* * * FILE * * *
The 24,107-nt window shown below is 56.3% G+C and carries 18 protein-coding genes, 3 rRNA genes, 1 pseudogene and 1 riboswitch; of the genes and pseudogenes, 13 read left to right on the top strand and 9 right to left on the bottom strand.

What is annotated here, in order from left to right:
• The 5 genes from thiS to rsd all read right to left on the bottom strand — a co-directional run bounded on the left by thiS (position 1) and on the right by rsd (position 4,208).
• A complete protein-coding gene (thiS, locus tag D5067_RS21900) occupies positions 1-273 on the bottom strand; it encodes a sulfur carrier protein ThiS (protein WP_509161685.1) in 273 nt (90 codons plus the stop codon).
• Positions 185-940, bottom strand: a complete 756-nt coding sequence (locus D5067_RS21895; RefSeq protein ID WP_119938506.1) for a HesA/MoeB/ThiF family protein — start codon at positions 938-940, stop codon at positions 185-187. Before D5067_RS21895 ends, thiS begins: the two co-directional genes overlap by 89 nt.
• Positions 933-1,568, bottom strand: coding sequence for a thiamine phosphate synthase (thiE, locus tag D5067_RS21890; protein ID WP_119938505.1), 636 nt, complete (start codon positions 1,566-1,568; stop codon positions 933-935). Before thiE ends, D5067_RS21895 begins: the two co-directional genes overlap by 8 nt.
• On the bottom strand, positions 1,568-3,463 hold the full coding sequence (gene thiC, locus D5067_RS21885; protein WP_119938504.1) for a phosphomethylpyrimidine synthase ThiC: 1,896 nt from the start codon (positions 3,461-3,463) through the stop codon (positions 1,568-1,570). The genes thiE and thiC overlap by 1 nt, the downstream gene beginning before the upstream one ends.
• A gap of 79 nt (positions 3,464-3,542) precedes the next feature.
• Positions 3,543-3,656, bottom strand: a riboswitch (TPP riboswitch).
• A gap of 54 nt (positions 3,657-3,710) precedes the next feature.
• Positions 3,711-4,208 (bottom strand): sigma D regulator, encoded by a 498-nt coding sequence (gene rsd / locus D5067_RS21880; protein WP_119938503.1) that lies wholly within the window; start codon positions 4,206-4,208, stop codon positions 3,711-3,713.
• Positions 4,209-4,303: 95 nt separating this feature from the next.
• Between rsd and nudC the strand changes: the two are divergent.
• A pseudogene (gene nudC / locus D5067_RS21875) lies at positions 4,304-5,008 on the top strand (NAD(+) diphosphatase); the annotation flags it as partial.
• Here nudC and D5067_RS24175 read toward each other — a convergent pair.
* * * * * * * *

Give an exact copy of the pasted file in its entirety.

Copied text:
The 24,107-nt window shown below is 56.3% G+C and carries 18 protein-coding genes, 3 rRNA genes, 1 pseudogene and 1 riboswitch; of the genes and pseudogenes, 13 read left to right on the top strand and 9 right to left on the bottom strand.

What is annotated here, in order from left to right:
• The 5 genes from thiS to rsd all read right to left on the bottom strand — a co-directional run bounded on the left by thiS (position 1) and on the right by rsd (position 4,208).
• A complete protein-coding gene (thiS, locus tag D5067_RS21900) occupies positions 1-273 on the bottom strand; it encodes a sulfur carrier protein ThiS (protein WP_509161685.1) in 273 nt (90 codons plus the stop codon).
• Positions 185-940, bottom strand: a complete 756-nt coding sequence (locus D5067_RS21895; RefSeq protein ID WP_119938506.1) for a HesA/MoeB/ThiF family protein — start codon at positions 938-940, stop codon at positions 185-187. Before D5067_RS21895 ends, thiS begins: the two co-directional genes overlap by 89 nt.
• Positions 933-1,568, bottom strand: coding sequence for a thiamine phosphate synthase (thiE, locus tag D5067_RS21890; protein ID WP_119938505.1), 636 nt, complete (start codon positions 1,566-1,568; stop codon positions 933-935). Before thiE ends, D5067_RS21895 begins: the two co-directional genes overlap by 8 nt.
• On the bottom strand, positions 1,568-3,463 hold the full coding sequence (gene thiC, locus D5067_RS21885; protein WP_119938504.1) for a phosphomethylpyrimidine synthase ThiC: 1,896 nt from the start codon (positions 3,461-3,463) through the stop codon (positions 1,568-1,570). The genes thiE and thiC overlap by 1 nt, the downstream gene beginning before the upstream one ends.
• A gap of 79 nt (positions 3,464-3,542) precedes the next feature.
• Positions 3,543-3,656, bottom strand: a riboswitch (TPP riboswitch).
• A gap of 54 nt (positions 3,657-3,710) precedes the next feature.
• Positions 3,711-4,208 (bottom strand): sigma D regulator, encoded by a 498-nt coding sequence (gene rsd / locus D5067_RS21880; protein WP_119938503.1) that lies wholly within the window; start codon positions 4,206-4,208, stop codon positions 3,711-3,713.
• Positions 4,209-4,303: 95 nt separating this feature from the next.
• Between rsd and nudC the strand changes: the two are divergent.
• A pseudogene (gene nudC / locus D5067_RS21875) lies at positions 4,304-5,008 on the top strand (NAD(+) diphosphatase); the annotation flags it as partial.
• Here nudC and D5067_RS24175 read toward each other — a convergent pair.